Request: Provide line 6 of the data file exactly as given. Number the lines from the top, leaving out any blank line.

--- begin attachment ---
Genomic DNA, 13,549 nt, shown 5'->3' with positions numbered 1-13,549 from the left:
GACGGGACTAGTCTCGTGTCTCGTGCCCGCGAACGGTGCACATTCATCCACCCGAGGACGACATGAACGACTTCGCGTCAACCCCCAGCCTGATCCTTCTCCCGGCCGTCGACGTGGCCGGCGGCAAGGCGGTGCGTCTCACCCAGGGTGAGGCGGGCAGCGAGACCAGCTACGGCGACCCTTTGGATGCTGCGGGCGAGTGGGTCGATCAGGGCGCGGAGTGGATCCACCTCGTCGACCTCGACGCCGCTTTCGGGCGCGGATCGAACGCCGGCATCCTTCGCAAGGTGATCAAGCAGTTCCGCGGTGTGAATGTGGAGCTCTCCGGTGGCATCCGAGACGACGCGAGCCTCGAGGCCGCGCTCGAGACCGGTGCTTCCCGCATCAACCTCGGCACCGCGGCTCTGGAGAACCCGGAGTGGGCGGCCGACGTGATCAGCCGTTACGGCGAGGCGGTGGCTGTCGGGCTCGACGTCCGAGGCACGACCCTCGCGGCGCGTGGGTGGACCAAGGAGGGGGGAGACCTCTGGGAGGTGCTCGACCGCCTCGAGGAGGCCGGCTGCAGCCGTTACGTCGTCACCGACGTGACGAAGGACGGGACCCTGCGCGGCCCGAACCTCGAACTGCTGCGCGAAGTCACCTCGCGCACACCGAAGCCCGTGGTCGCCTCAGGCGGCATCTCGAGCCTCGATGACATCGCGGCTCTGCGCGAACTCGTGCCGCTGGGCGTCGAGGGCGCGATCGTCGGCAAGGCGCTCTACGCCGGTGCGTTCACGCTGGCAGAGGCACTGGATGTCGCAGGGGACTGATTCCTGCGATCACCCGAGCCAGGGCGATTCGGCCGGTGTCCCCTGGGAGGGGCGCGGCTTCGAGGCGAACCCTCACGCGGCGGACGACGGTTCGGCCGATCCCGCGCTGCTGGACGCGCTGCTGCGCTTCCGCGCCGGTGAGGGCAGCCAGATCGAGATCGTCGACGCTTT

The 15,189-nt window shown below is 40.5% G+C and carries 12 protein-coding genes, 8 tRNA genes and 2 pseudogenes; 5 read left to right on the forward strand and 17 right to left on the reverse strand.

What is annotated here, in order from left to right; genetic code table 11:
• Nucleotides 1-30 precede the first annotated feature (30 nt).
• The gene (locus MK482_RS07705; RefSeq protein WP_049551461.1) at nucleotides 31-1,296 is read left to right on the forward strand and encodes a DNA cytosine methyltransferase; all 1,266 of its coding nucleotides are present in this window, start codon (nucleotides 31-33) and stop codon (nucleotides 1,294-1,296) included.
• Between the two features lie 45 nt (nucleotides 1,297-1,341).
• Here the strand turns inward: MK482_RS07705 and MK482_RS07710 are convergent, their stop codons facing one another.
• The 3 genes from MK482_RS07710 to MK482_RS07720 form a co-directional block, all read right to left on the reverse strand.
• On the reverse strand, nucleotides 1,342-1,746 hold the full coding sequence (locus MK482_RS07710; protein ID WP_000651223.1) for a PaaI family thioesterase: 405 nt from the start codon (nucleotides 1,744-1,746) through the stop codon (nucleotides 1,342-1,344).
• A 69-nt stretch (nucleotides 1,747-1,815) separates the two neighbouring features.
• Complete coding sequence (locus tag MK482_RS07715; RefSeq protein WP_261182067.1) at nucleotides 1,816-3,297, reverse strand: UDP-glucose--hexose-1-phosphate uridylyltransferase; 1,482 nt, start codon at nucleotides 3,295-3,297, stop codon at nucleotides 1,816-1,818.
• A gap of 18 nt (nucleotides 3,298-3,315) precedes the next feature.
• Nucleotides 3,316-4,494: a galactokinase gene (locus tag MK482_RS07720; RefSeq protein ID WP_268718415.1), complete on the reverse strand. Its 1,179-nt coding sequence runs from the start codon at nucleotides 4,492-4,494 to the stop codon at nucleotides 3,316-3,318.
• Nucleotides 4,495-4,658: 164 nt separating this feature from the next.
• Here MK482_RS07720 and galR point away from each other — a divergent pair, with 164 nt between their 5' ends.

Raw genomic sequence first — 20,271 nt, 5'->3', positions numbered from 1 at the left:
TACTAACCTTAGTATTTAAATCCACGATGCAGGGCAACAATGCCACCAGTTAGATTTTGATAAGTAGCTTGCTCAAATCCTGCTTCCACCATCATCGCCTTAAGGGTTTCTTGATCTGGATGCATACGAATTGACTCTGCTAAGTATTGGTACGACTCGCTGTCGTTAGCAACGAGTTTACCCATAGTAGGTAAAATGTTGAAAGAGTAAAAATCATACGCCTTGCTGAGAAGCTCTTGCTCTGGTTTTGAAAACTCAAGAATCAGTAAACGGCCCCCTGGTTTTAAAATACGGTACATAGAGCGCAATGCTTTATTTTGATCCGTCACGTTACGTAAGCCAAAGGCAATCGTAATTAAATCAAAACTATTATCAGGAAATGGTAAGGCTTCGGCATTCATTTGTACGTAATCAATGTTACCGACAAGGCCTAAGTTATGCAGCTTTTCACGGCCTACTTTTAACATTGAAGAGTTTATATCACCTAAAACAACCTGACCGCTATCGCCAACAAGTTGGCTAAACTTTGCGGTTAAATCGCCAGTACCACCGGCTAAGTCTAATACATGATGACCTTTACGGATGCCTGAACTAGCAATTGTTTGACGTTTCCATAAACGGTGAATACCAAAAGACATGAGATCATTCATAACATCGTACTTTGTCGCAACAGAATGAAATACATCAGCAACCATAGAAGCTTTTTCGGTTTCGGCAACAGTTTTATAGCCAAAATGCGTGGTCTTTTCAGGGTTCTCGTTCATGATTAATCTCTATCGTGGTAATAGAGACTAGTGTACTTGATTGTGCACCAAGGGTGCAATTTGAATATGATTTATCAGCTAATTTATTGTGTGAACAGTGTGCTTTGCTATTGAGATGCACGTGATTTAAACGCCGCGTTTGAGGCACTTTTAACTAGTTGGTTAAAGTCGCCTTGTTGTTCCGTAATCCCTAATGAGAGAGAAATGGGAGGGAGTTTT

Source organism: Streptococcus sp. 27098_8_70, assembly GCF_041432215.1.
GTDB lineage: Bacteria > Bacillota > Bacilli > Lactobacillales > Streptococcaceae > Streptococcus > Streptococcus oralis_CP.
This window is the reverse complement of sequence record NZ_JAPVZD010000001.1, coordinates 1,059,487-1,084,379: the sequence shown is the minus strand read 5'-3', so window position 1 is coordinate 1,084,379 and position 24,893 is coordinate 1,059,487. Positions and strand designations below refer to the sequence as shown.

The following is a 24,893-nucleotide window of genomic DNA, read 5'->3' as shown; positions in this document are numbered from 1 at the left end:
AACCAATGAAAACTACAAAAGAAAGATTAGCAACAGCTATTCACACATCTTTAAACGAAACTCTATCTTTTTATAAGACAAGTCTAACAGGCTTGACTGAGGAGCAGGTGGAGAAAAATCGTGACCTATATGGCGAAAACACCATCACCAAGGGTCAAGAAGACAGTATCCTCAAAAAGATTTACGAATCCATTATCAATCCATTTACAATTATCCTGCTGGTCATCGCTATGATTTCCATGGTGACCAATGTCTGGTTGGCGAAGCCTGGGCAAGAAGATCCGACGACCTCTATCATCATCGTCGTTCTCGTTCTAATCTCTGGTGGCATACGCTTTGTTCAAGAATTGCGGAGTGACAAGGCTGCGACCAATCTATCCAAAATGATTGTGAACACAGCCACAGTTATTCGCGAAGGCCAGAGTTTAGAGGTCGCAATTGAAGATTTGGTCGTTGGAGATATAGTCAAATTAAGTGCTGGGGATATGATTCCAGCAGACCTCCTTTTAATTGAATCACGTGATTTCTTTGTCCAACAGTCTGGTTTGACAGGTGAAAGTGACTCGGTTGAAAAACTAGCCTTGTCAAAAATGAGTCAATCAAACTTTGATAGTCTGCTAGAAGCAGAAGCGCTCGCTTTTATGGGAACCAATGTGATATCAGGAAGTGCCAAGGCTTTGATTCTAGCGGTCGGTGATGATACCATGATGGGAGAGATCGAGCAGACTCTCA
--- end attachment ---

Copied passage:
• The gene (locus MK482_RS07705; RefSeq protein WP_049551461.1) at nucleotides 31-1,296 is read left to right on the forward strand and encodes a DNA cytosine methyltransferase; all 1,266 of its coding nucleotides are present in this window, start codon (nucleotides 31-33) and stop codon (nucleotides 1,294-1,296) included.